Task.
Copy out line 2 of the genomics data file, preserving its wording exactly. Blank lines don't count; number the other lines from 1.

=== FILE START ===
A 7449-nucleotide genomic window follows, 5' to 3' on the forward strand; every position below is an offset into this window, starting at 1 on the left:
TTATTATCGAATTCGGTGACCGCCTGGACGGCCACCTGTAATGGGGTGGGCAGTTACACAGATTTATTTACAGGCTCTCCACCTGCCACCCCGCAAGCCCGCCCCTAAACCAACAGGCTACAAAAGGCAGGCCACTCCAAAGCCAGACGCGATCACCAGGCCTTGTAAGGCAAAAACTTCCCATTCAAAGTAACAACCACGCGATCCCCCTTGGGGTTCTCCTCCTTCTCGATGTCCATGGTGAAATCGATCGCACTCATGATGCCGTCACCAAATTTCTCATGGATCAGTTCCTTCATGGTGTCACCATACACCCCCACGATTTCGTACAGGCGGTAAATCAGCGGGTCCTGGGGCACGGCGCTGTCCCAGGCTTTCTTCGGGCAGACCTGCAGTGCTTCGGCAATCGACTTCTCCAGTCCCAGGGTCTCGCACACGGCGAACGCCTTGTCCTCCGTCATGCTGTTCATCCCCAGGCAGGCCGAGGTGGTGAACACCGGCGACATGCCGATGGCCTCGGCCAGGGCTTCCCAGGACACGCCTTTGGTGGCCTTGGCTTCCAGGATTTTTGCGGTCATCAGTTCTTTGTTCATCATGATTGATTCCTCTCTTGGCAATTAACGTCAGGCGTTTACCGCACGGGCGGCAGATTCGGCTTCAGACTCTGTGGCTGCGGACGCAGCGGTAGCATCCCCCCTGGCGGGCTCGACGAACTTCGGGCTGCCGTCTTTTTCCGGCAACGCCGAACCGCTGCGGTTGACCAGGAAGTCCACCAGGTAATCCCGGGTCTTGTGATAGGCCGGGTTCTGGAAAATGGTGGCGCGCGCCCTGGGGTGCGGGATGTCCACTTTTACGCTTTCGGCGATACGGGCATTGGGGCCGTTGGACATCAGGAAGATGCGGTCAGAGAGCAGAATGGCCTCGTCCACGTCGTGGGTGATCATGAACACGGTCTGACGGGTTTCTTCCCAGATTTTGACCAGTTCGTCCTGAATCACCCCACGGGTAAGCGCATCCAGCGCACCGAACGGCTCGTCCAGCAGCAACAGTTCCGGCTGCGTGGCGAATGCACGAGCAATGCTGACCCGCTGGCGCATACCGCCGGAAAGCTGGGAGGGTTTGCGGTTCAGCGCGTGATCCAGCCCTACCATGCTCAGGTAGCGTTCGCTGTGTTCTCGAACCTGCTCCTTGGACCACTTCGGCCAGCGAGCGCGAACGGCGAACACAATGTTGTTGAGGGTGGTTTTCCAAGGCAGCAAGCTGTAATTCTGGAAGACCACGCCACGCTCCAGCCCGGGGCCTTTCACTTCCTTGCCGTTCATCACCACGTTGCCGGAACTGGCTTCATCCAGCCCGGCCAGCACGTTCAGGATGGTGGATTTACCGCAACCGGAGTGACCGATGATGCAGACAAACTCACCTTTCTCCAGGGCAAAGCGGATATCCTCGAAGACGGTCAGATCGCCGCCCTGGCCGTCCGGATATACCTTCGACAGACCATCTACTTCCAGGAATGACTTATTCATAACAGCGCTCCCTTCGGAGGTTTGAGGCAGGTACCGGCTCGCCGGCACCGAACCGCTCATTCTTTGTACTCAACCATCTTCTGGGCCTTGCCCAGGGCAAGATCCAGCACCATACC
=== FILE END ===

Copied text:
TTATTATCGAATTCGGTGACCGCCTGGACGGCCACCTGTAATGGGGTGGGCAGTTACACAGATTTATTTACAGGCTCTCCACCTGCCACCCCGCAAGCCCGCCCCTAAACCAACAGGCTACAAAAGGCAGGCCACTCCAAAGCCAGACGCGATCACCAGGCCTTGTAAGGCAAAAACTTCCCATTCAAAGTAACAACCACGCGATCCCCCTTGGGGTTCTCCTCCTTCTCGATGTCCATGGTGAAATCGATCGCACTCATGATGCCGTCACCAAATTTCTCATGGATCAGTTCCTTCATGGTGTCACCATACACCCCCACGATTTCGTACAGGCGGTAAATCAGCGGGTCCTGGGGCACGGCGCTGTCCCAGGCTTTCTTCGGGCAGACCTGCAGTGCTTCGGCAATCGACTTCTCCAGTCCCAGGGTCTCGCACACGGCGAACGCCTTGTCCTCCGTCATGCTGTTCATCCCCAGGCAGGCCGAGGTGGTGAACACCGGCGACATGCCGATGGCCTCGGCCAGGGCTTCCCAGGACACGCCTTTGGTGGCCTTGGCTTCCAGGATTTTTGCGGTCATCAGTTCTTTGTTCATCATGATTGATTCCTCTCTTGGCAATTAACGTCAGGCGTTTACCGCACGGGCGGCAGATTCGGCTTCAGACTCTGTGGCTGCGGACGCAGCGGTAGCATCCCCCCTGGCGGGCTCGACGAACTTCGGGCTGCCGTCTTTTTCCGGCAACGCCGAACCGCTGCGGTTGACCAGGAAGTCCACCAGGTAATCCCGGGTCTTGTGATAGGCCGGGTTCTGGAAAATGGTGGCGCGCGCCCTGGGGTGCGGGATGTCCACTTTTACGCTTTCGGCGATACGGGCATTGGGGCCGTTGGACATCAGGAAGATGCGGTCAGAGAGCAGAATGGCCTCGTCCACGTCGTGGGTGATCATGAACACGGTCTGACGGGTTTCTTCCCAGATTTTGACCAGTTCGTCCTGAATCACCCCACGGGTAAGCGCATCCAGCGCACCGAACGGCTCGTCCAGCAGCAACAGTTCCGGCTGCGTGGCGAATGCACGAGCAATGCTGACCCGCTGGCGCATACCGCCGGAAAGCTGGGAGGGTTTGCGGTTCAGCGCGTGATCCAGCCCTACCATGCTCAGGTAGCGTTCGCTGTGTTCTCGAACCTGCTCCTTGGACCACTTCGGCCAGCGAGCGCGAACGGCGAACACAATGTTGTTGAGGGTGGTTTTCCAAGGCAGCAAGCTGTAATTCTGGAAGACCACGCCACGCTCCAGCCCGGGGCCTTTCACTTCCTTGCCGTTCATCACCACGTTGCCGGAACTGGCTTCATCCAGCCCGGCCAGCACGTTCAGGATGGTGGATTTACCGCAACCGGAGTGACCGATGATGCAGACAAACTCACCTTTCTCCAGGGCAAAGCGGATATCCTCGAAGACGGTCAGATCGCCGCCCTGGCCGTCCGGATATACCTTCGACAGACCATCTACTTCCAGGAATGACTTATTCATAACAGCGCTCCCTTCGGAGGTTTGAGGCAGGTACCGGCTCGCCGGCACCGAACCGCTCATTCTTTGTACTCAACCATCTTCTGGGCCTTGCCCAGGGCAAGATCCAGCACCATACC